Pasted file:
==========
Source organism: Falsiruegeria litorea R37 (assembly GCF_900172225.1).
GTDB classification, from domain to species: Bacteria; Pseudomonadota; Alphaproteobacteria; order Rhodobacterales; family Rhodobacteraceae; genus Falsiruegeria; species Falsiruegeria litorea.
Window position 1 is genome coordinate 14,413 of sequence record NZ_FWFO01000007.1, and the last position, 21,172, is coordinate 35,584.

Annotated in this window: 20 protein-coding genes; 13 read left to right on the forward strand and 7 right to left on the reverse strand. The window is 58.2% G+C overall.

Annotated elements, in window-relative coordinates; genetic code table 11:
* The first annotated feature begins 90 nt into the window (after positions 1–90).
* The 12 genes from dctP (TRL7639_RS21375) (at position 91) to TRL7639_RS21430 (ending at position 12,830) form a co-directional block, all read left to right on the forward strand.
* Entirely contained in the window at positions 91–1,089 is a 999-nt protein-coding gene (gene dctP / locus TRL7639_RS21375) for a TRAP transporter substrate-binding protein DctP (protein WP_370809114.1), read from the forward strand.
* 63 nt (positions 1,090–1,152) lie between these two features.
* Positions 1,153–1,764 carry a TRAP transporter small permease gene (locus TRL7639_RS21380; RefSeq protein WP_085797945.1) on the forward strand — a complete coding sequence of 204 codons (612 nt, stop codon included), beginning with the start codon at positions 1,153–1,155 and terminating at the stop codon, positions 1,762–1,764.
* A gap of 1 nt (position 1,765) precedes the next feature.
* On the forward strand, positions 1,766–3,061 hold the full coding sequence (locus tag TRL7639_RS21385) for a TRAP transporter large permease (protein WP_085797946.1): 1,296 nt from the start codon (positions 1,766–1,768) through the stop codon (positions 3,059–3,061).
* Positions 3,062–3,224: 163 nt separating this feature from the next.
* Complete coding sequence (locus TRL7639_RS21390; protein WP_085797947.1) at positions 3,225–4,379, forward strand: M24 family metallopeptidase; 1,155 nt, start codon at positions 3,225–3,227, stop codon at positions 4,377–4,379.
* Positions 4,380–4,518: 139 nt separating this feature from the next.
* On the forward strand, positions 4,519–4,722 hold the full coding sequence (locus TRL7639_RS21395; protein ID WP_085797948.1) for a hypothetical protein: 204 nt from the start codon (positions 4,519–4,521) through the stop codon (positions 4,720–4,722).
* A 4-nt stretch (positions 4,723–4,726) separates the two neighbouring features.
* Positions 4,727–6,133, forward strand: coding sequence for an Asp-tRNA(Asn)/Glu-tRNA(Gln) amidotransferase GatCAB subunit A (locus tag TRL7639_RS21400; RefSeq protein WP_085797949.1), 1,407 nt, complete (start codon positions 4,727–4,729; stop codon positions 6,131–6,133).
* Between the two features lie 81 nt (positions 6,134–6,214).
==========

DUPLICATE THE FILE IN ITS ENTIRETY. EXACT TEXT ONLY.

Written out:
Source organism: Falsiruegeria litorea R37 (assembly GCF_900172225.1).
GTDB classification, from domain to species: Bacteria; Pseudomonadota; Alphaproteobacteria; order Rhodobacterales; family Rhodobacteraceae; genus Falsiruegeria; species Falsiruegeria litorea.
Window position 1 is genome coordinate 14,413 of sequence record NZ_FWFO01000007.1, and the last position, 21,172, is coordinate 35,584.

Annotated in this window: 20 protein-coding genes; 13 read left to right on the forward strand and 7 right to left on the reverse strand. The window is 58.2% G+C overall.

Annotated elements, in window-relative coordinates; genetic code table 11:
* The first annotated feature begins 90 nt into the window (after positions 1–90).
* The 12 genes from dctP (TRL7639_RS21375) (at position 91) to TRL7639_RS21430 (ending at position 12,830) form a co-directional block, all read left to right on the forward strand.
* Entirely contained in the window at positions 91–1,089 is a 999-nt protein-coding gene (gene dctP / locus TRL7639_RS21375) for a TRAP transporter substrate-binding protein DctP (protein WP_370809114.1), read from the forward strand.
* 63 nt (positions 1,090–1,152) lie between these two features.
* Positions 1,153–1,764 carry a TRAP transporter small permease gene (locus TRL7639_RS21380; RefSeq protein WP_085797945.1) on the forward strand — a complete coding sequence of 204 codons (612 nt, stop codon included), beginning with the start codon at positions 1,153–1,155 and terminating at the stop codon, positions 1,762–1,764.
* A gap of 1 nt (position 1,765) precedes the next feature.
* On the forward strand, positions 1,766–3,061 hold the full coding sequence (locus tag TRL7639_RS21385) for a TRAP transporter large permease (protein WP_085797946.1): 1,296 nt from the start codon (positions 1,766–1,768) through the stop codon (positions 3,059–3,061).
* Positions 3,062–3,224: 163 nt separating this feature from the next.
* Complete coding sequence (locus TRL7639_RS21390; protein WP_085797947.1) at positions 3,225–4,379, forward strand: M24 family metallopeptidase; 1,155 nt, start codon at positions 3,225–3,227, stop codon at positions 4,377–4,379.
* Positions 4,380–4,518: 139 nt separating this feature from the next.
* On the forward strand, positions 4,519–4,722 hold the full coding sequence (locus TRL7639_RS21395; protein ID WP_085797948.1) for a hypothetical protein: 204 nt from the start codon (positions 4,519–4,521) through the stop codon (positions 4,720–4,722).
* A 4-nt stretch (positions 4,723–4,726) separates the two neighbouring features.
* Positions 4,727–6,133, forward strand: coding sequence for an Asp-tRNA(Asn)/Glu-tRNA(Gln) amidotransferase GatCAB subunit A (locus tag TRL7639_RS21400; RefSeq protein WP_085797949.1), 1,407 nt, complete (start codon positions 4,727–4,729; stop codon positions 6,131–6,133).
* Between the two features lie 81 nt (positions 6,134–6,214).